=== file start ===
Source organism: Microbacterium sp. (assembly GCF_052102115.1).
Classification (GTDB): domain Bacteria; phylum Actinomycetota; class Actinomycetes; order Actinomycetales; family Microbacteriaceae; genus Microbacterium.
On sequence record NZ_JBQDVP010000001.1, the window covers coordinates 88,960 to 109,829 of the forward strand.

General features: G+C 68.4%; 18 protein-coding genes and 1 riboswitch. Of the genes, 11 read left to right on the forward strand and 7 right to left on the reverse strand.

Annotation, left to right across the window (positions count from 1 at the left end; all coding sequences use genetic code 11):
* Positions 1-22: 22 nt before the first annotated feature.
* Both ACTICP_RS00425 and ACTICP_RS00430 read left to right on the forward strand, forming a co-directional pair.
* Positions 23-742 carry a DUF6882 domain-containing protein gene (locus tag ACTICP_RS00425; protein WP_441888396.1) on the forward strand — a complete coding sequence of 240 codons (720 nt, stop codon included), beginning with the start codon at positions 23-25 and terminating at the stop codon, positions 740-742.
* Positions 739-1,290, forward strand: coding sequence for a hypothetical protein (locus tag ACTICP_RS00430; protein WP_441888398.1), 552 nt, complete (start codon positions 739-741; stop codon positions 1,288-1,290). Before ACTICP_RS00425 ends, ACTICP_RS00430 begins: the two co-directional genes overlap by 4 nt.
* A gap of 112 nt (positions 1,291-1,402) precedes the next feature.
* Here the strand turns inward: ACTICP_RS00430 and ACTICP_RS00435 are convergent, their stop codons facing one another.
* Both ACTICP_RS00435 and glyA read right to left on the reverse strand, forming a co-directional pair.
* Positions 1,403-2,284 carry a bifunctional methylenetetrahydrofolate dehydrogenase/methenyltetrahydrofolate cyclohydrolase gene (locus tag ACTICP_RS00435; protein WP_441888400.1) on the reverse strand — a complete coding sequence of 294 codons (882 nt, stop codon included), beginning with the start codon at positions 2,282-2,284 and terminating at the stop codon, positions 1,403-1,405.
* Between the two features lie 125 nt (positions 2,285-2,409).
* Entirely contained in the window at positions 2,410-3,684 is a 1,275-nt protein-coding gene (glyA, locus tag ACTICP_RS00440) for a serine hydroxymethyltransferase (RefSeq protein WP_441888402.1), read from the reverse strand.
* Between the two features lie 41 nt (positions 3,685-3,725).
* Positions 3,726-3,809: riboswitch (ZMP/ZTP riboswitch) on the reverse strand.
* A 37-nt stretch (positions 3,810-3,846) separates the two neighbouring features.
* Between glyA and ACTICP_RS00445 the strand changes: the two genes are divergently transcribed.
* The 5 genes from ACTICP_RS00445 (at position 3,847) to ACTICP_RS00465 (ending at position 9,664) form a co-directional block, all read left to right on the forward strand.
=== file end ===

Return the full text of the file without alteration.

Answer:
Source organism: Microbacterium sp. (assembly GCF_052102115.1).
Classification (GTDB): domain Bacteria; phylum Actinomycetota; class Actinomycetes; order Actinomycetales; family Microbacteriaceae; genus Microbacterium.
On sequence record NZ_JBQDVP010000001.1, the window covers coordinates 88,960 to 109,829 of the forward strand.

General features: G+C 68.4%; 18 protein-coding genes and 1 riboswitch. Of the genes, 11 read left to right on the forward strand and 7 right to left on the reverse strand.

Annotation, left to right across the window (positions count from 1 at the left end; all coding sequences use genetic code 11):
* Positions 1-22: 22 nt before the first annotated feature.
* Both ACTICP_RS00425 and ACTICP_RS00430 read left to right on the forward strand, forming a co-directional pair.
* Positions 23-742 carry a DUF6882 domain-containing protein gene (locus tag ACTICP_RS00425; protein WP_441888396.1) on the forward strand — a complete coding sequence of 240 codons (720 nt, stop codon included), beginning with the start codon at positions 23-25 and terminating at the stop codon, positions 740-742.
* Positions 739-1,290, forward strand: coding sequence for a hypothetical protein (locus tag ACTICP_RS00430; protein WP_441888398.1), 552 nt, complete (start codon positions 739-741; stop codon positions 1,288-1,290). Before ACTICP_RS00425 ends, ACTICP_RS00430 begins: the two co-directional genes overlap by 4 nt.
* A gap of 112 nt (positions 1,291-1,402) precedes the next feature.
* Here the strand turns inward: ACTICP_RS00430 and ACTICP_RS00435 are convergent, their stop codons facing one another.
* Both ACTICP_RS00435 and glyA read right to left on the reverse strand, forming a co-directional pair.
* Positions 1,403-2,284 carry a bifunctional methylenetetrahydrofolate dehydrogenase/methenyltetrahydrofolate cyclohydrolase gene (locus tag ACTICP_RS00435; protein WP_441888400.1) on the reverse strand — a complete coding sequence of 294 codons (882 nt, stop codon included), beginning with the start codon at positions 2,282-2,284 and terminating at the stop codon, positions 1,403-1,405.
* Between the two features lie 125 nt (positions 2,285-2,409).
* Entirely contained in the window at positions 2,410-3,684 is a 1,275-nt protein-coding gene (glyA, locus tag ACTICP_RS00440) for a serine hydroxymethyltransferase (RefSeq protein WP_441888402.1), read from the reverse strand.
* Between the two features lie 41 nt (positions 3,685-3,725).
* Positions 3,726-3,809: riboswitch (ZMP/ZTP riboswitch) on the reverse strand.
* A 37-nt stretch (positions 3,810-3,846) separates the two neighbouring features.
* Between glyA and ACTICP_RS00445 the strand changes: the two genes are divergently transcribed.
* The 5 genes from ACTICP_RS00445 (at position 3,847) to ACTICP_RS00465 (ending at position 9,664) form a co-directional block, all read left to right on the forward strand.